The Danish Foreign Policy Society

The Foreign Policy Society (in Danish: Det Udenrigspolitiske Selskab)[1] is a private, non-profit organisation founded in 1946 with the aim of promoting interest and raising awareness on foreign policy and international affairs in Denmark.

His Royal Highness Crown Prince Frederik is the Patron of the Society. A former minister Lykke Friis[2] chairs the Board, and the Executive Director Charlotte Flindt Pedersen[3] carries out the daily management of the Society.

The Foreign Policy Society is independent from political as well as commercial interests. The Society does not take a stand on political issues, but merely engages in debates by conveying and sharing information and contacts. The Society has around 1000 personal members and 200 members representing around 50 companies and institutions. The Society has a Youth Branch, DUS-U35, with around 200 members.

ActivitiesEdit

The Foreign Policy Society carries out conferences and debates, organizes study visits, issues publications and produces TV-broadcasts.

The Society invites prominent Danish and foreign speakers, politicians, academics to the debates and conferences. In the course of 70 years, many prominent speakers, including George H. W. Bush,[4] Martti Ahtisaari,[5] Lech Wałęsa,[6] Dalai Lama,[7] Kofi Annan,[8] Carl Bildt[9] and Navi Pillay[10] held speeches at the Foreign Policy Society.

The Society produces periodicals Foreign'' (in Danish: Udenrigs), which is the only one of its kind in Denmark, focusing entirely on international affairs and foreign policy. In addition, the Society produces thematic or country specific Foreign policy essays (in Danish: Udenrigspolitiske Skrifter), as well as booklet with country facts Countries in your pocket (in Danish: Lande i Lommeformat). In collaboration with the Danish TV-channel dk4[11] TV-magazine In the Foreign Policy Society[12] is broadcast every second week. The Society also arranges study visits to interesting countries and regions around the world. For instance, in 2016 the study visits were made to the United Nations Human Rights Council in Geneva, the Arctic region and Cuba.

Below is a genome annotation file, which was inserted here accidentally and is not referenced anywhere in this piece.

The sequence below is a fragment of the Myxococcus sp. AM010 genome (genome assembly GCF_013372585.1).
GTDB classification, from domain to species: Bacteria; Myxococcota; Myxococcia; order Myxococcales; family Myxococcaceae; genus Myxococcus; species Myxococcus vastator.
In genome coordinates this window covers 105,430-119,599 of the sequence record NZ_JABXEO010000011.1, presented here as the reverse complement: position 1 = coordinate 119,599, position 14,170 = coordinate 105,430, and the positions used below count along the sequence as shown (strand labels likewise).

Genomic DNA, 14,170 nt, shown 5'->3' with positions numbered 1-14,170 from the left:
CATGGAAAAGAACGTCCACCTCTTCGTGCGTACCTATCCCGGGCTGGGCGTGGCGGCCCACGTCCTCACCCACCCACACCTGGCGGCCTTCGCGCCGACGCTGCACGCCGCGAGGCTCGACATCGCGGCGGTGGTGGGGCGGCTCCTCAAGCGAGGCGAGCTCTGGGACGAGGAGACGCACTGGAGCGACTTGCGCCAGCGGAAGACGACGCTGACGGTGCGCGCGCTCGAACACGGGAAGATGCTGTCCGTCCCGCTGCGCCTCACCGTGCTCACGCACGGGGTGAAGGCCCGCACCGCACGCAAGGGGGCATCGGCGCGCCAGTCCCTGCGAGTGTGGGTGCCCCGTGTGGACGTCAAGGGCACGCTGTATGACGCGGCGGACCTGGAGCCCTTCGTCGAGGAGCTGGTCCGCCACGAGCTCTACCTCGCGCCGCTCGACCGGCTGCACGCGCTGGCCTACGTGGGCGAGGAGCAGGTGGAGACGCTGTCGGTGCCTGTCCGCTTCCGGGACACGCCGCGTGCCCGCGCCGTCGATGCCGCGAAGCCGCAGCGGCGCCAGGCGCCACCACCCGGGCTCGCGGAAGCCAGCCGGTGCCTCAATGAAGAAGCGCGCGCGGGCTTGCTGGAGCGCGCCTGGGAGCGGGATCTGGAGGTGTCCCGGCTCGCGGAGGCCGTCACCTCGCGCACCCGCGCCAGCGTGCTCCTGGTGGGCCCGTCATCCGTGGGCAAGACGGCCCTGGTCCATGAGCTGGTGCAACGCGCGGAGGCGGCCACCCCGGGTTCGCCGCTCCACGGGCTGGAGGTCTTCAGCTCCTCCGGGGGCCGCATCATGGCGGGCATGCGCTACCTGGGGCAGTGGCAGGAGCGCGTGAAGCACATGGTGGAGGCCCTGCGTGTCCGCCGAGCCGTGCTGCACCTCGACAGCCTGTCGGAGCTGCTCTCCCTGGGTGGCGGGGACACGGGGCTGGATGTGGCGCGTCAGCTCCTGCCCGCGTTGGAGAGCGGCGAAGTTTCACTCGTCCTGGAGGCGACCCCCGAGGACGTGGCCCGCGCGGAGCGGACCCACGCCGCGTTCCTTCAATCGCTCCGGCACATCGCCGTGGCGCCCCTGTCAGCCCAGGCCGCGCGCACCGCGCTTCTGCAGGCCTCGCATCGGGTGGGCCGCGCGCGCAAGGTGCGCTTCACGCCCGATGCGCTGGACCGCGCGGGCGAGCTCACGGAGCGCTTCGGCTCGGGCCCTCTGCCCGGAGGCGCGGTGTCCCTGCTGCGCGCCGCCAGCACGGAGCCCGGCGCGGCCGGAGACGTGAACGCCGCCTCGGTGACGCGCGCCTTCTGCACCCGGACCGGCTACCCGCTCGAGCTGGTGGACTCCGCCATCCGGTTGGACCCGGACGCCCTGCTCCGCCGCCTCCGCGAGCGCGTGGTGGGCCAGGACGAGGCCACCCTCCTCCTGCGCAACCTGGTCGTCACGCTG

HistoryEdit

 
Ole Lippmann (on the right) receives the British Major-General R.H.Dewing,[13] from the Allied headquarters, in front of an honorary company of resistance fighters on 5 May 1945.

The man behind the Foreign Policy Society was Ole Lippmann,[14] a member of the Danish resistance movement. In his mind, foreign policy was a matter far too important to be entrusted only to politicians and government officials. Civil society should participate in the debate on international affairs, whose involvement should take place on an informed and qualified basis.

The Society was established in Copenhagen on 31 October 1946. The founders were well-known men from the resistance movement, including Ole Lippmann, Svend Truelsen, Erik Husfeldt, Ebbe Munck; politicians such as Per Federspiel and Thorkil Kristensen from the Liberal Party, Ole Bjørn Kraft from the Conservative Party, and the communists Ib Nørlund and Peter P. Rohde. Academia was represented by, among others, professors Alf Ross and Hartvig Frisch.

ReferencesEdit

  1. ^ Danish Foreign Policy Society's webpage
  2. ^ "Lykke Friis, University of Copenhagen". Retrieved 5 November 2018.
  3. ^ "Charlotte Flindt Pedersen on Linkedin". Retrieved 5 November 2018.
  4. ^ Politiken, article-id: B0421729
  5. ^ Berlingske, article-id: AZ52542
  6. ^ Politiken, article-id: D0419533
  7. ^ Politiken, article-id: Z0453237
  8. ^ Ritzau, article-id: Z0426025
  9. ^ "Det Udenrigspolitiske Selskabs 70-års jubilæum". 3 November 2016. Retrieved 5 November 2018.
  10. ^ "Navi PillayNavi Pillay - DUS - Det Udenrigspolitiske Selskab". udenrigs.dk. Retrieved 5 November 2018.
  11. ^ "dk4 - Forside". www.dk4.dk. Retrieved 5 November 2018.
  12. ^ "dk4 - I udenrigspolitisk selskab: Lykke Friis". www.dk4.dk. Retrieved 5 November 2018.
  13. ^ "Biography of Major-General Richard Henry Dewing (1891 – 1981), Great Britain". www.generals.dk. Retrieved 5 November 2018.
  14. ^ "Ole Lippmann". 5 September 2002. Retrieved 5 November 2018 – via www.telegraph.co.uk.